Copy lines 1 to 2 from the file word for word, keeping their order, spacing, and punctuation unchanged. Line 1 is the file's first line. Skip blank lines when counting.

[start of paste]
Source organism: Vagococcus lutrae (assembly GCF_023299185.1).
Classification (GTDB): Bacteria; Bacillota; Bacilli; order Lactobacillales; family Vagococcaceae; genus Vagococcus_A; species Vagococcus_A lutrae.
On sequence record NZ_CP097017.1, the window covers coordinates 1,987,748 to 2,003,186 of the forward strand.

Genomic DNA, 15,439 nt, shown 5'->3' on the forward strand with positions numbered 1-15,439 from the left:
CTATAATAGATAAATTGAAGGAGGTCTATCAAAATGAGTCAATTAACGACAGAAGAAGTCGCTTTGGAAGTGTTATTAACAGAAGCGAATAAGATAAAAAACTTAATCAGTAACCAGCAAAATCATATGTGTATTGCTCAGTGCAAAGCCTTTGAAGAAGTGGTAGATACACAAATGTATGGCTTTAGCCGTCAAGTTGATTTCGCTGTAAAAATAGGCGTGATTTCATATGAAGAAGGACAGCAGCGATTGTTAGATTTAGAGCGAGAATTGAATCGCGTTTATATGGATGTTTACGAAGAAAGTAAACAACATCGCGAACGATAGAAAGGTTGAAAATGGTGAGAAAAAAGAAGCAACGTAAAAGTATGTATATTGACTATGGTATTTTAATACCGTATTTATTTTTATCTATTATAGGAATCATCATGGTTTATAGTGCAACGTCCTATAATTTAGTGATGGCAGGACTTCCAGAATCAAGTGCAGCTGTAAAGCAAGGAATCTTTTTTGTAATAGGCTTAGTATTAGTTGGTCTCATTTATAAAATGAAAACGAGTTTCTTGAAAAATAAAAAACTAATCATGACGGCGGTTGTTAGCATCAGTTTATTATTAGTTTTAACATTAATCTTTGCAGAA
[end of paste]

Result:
Source organism: Vagococcus lutrae (assembly GCF_023299185.1).
Classification (GTDB): Bacteria; Bacillota; Bacilli; order Lactobacillales; family Vagococcaceae; genus Vagococcus_A; species Vagococcus_A lutrae.